Kind of you to say so. I'm not seeking parise and glory but it would be nice to know occasionally whether what I'm saying is appropriate, logical an above all else delivered at a pace which leaves a lasting impression with the reader/viewer. In particular, by far the quickest way for me to 'knock-up' a "tutorial" (big quotes) is to use the new video screen-cam software. It has the one big advantage to me that recording time is strictly limited to five minutes with a very small countdown timer in my screen that's easy to miss. I've been down to the last few seconds of recording time and have had to rush a bit to avoid a lock-up and need to re-record the lot. Five minutes duration means I have to get the point across at a pace which leaves no time to go into much detail - that may or may not be a plus. I aim to do a half-take just to check recording levels etc. and then to proceed with an unscripted one-take. In fact, even if it were rehearsed, with only five minutes available you can't take your eye off the screen to read a script, and there is no editing facility: what you see is in effect delayed live.

                  Ok, you prompted me to plan the next video and again that's on analogue tape's limitations. I've spent an hour experimenting with how best to convey this and the technical results are worse than I feared. At a stroke it explains why some listeners prefer the so-called 'easy' sound of analogue. But as we'll see, it's just another illusion. A pleasant one some say, but I don't think that you can argue with the audio analyser's display. What's interesting is that if you listen to the off-tape sound for a while, and then switch over to the perfect source, it is a bit of a shock to the ears. The digitally perfect source signal sounds rather cold, hard and with cleanly etched 'edges'. The off-tape analogue interpretation of the source has the edges sandpapered smooth and demands less attention.

                  I need to order some simple parts to be able to adjust the levels going into the tape recorder for a level-perfect comparison with what comes out, off tape. I'll do that over the next few days.
                  Alan A. Shaw
                  Designer, owner
                  Harbeth Audio UK

                  Comment


                  • #24
                    Knowledge free

                    I agree with Bruce (Euler). Not seeking to stroke or flatter, but I genuinely think I've learned more about audio from the HUG, particularly Alan's posts, than I have from any other source. I truly appreciate the time and effort Alan puts in.

                    Above all else, I think I've developed a much better appreciation of the difference between facts and marketing.

                    Comment


                    • #25
                      Roundabouts and swings and print through

                      Originally posted by A.S. View Post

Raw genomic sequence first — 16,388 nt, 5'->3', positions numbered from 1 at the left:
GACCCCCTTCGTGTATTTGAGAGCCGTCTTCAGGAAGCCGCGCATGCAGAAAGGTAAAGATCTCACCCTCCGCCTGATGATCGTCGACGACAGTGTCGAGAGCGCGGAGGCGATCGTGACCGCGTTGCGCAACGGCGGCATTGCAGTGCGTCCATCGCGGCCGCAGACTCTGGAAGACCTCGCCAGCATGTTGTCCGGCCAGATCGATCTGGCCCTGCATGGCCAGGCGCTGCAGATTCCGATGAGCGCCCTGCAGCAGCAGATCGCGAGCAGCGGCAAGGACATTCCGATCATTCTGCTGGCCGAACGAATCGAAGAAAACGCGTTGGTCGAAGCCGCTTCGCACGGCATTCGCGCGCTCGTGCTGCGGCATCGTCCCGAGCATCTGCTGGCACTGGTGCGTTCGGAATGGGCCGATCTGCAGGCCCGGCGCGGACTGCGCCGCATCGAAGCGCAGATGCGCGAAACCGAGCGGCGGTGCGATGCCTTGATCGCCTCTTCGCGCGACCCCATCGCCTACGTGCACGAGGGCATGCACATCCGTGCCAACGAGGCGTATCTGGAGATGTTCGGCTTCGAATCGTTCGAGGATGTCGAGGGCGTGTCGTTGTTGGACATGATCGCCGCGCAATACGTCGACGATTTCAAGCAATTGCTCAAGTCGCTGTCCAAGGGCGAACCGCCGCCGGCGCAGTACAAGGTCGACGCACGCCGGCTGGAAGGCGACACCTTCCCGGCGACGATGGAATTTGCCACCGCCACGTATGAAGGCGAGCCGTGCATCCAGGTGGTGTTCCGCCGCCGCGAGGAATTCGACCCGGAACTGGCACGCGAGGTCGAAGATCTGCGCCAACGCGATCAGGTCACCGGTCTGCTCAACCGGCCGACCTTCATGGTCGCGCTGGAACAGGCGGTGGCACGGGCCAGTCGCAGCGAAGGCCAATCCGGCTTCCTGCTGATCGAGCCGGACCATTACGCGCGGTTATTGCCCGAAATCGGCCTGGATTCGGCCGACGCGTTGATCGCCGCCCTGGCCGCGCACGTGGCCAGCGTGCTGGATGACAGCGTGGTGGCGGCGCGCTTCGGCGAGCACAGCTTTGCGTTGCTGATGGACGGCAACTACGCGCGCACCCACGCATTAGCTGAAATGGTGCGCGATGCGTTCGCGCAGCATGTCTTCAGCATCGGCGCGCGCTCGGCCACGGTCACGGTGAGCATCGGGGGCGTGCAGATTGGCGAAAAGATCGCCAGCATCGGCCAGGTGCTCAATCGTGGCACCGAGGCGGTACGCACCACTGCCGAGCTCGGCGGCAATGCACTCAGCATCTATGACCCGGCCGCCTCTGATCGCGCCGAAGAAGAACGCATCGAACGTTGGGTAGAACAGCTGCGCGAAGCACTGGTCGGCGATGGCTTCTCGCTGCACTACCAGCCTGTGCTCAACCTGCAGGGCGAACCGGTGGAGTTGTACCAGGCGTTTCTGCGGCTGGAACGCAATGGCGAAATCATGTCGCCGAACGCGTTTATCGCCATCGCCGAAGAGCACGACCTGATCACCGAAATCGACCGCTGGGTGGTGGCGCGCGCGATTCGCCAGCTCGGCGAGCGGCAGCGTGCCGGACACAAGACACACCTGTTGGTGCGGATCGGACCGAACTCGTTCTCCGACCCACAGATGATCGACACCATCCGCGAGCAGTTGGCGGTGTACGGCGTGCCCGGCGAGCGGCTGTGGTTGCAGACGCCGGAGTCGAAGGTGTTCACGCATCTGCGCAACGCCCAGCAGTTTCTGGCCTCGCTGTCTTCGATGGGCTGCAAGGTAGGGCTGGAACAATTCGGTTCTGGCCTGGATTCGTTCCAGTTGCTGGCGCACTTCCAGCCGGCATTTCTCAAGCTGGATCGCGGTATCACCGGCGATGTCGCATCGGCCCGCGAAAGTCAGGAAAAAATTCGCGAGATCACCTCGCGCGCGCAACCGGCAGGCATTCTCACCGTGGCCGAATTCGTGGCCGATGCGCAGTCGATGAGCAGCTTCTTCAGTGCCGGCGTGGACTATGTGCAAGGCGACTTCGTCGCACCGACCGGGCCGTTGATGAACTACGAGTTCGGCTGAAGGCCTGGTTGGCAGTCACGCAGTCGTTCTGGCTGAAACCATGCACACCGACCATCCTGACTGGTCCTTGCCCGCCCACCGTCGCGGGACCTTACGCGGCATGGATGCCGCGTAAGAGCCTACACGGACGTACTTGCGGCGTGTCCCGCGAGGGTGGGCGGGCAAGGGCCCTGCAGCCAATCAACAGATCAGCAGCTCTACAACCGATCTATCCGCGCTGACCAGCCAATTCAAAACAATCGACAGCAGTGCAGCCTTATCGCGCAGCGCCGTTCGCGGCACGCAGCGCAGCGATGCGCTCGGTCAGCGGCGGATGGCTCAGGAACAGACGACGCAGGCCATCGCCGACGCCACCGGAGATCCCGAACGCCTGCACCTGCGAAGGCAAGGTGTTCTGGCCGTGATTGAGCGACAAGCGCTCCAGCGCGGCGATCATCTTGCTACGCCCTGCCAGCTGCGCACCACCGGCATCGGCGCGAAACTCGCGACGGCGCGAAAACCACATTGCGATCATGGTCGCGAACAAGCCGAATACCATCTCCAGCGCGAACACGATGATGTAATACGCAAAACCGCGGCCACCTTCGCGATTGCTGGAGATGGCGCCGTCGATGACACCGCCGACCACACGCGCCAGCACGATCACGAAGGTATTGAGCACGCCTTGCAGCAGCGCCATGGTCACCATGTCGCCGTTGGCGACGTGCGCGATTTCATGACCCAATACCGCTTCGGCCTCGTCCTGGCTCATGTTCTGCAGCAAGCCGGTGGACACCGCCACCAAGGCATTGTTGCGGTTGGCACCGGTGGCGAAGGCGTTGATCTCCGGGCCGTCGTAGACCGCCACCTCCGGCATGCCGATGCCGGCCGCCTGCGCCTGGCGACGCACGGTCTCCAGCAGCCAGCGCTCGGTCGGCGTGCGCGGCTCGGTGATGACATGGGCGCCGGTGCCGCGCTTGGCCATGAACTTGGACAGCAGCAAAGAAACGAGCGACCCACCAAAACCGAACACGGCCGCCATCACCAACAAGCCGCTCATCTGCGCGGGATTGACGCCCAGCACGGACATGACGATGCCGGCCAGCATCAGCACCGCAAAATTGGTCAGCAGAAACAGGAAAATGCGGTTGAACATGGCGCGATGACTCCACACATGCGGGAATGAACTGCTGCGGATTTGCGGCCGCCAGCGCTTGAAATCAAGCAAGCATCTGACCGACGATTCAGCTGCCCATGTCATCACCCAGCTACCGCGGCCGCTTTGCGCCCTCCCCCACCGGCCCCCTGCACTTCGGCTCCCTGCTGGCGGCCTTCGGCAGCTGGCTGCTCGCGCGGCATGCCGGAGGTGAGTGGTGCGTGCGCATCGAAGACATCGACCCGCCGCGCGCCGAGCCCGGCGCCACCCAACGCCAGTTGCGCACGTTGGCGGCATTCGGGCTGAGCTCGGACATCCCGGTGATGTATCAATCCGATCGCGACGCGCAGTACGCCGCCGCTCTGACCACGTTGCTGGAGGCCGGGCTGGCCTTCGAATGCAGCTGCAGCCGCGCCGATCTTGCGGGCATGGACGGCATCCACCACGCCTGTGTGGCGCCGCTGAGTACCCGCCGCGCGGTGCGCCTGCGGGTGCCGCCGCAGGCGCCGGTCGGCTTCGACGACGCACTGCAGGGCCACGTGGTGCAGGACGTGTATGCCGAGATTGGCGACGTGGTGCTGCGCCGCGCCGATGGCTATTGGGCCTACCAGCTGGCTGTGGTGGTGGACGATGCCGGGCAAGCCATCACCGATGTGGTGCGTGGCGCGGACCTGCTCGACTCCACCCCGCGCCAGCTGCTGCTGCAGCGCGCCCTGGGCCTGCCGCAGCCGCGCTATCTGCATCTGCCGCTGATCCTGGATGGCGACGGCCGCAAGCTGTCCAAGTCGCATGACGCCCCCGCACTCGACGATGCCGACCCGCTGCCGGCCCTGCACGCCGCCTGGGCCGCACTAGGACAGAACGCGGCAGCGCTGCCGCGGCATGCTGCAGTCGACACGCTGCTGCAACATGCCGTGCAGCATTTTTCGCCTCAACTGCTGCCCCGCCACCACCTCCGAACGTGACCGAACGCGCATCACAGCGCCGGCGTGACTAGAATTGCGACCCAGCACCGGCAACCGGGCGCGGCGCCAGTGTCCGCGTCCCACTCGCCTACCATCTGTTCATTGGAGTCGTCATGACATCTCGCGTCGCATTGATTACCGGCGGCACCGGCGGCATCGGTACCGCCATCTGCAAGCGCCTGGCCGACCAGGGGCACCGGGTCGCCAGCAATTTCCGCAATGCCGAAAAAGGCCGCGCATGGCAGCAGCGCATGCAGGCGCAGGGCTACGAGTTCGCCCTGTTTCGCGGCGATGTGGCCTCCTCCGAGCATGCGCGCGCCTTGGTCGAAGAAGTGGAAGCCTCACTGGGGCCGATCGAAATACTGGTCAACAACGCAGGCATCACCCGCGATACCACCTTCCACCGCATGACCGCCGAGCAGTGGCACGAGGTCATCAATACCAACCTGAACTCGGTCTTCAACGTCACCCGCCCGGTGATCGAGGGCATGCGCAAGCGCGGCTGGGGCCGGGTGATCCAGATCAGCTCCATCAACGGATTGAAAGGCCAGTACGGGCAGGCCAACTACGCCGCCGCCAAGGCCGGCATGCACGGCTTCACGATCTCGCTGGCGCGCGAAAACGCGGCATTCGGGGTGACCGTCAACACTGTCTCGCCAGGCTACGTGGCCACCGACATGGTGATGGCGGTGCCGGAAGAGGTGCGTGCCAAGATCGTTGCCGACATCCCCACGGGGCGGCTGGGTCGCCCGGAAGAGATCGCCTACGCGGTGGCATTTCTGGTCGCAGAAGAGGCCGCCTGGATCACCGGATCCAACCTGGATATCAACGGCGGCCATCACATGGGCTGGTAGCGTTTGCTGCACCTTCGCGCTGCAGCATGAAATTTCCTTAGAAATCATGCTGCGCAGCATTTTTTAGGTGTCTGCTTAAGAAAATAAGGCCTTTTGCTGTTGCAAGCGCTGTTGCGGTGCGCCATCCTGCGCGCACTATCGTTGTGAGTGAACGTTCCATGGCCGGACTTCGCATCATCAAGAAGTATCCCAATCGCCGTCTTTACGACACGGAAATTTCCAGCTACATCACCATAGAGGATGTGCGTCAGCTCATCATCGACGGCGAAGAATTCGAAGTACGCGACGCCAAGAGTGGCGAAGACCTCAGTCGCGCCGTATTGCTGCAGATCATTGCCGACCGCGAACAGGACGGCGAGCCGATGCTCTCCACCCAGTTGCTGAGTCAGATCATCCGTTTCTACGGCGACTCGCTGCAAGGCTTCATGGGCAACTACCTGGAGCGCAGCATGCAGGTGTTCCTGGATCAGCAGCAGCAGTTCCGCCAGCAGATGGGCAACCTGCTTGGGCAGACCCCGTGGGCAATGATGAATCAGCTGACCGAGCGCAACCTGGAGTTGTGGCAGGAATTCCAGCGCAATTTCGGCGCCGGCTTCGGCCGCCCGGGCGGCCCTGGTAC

...the long list of Analogue Anomalies which were sidestepped at a stroke when digital arrived.
                      Print through....the fault that dare not speak its name. The final ten years or so of analogue dominance was a game of roundabouts and swings. When recording, it was always level and noise versus distortion, but the unspoken enemy that always showed itself when a big dynamic change came along was print-through.

                      Paradoxically, print-through became more of a problem with the arrival of a new generation of lower noise tapes in the seventies because the reduced noise floor showed up print-through that would previously have been masked by tape noise. The transfer function of print through was linear with changing level, that is to say a 10dB increase in recorded level would result in a 10dB increase in print-through although not all frequencies 'print' equally. Sadly, the worst frequency for print-through was typically smack in the middle of the human voice range.

                      This is the principal reason that tapes in long term storage are kept tail out. Print-through is worse in outer layers than inner layers because, to be audible, the printing source signal must reach the top of the oxide on the adjacent layer of tape. To reach the top of the oxide in an outer layer, the printing signal need only pass through the backing material; to reach the top of the oxide in an inner layer, it must pass through both the backing material and the complete oxide thickness. Because pre-print is subjectively worse than post-print, tapes are stored tail-out to ensure that pre-print is minimized as much as possible. This practice is also beneficial because a tape can be played and then stored without further fast spooling - most machines stack the tape far less tidily when spooling at high speed than when playing at 15ips.

                      It is sometimes found that spooling a tape through a slightly magnetized head can reduce print through (as print through is a phenomenon that resides at the top of the oxide layer) but this is obviously an extremely risky process.

                      Such is the vulnerability of analogue tape that you need to assume that every pass will be the very last opportunity to capture the content of that tape - you may well feed a roll of decent-looking tape into the head block, only to find a pile of iron-dust emerging from the other side.

                      Comment


                      • #26
                        Musicians mentally prepared

                        Originally posted by Gan CK View Post
                        I have a few direct to disc & direct cut LPs & they mostly sound more dynamic, transparent & detailed than ordinary LPs.
                        The musicians would be have to be mentally dynamic as well, as any error on their part cannot be corrected. It would mean a retake and tossing out the metal. :-)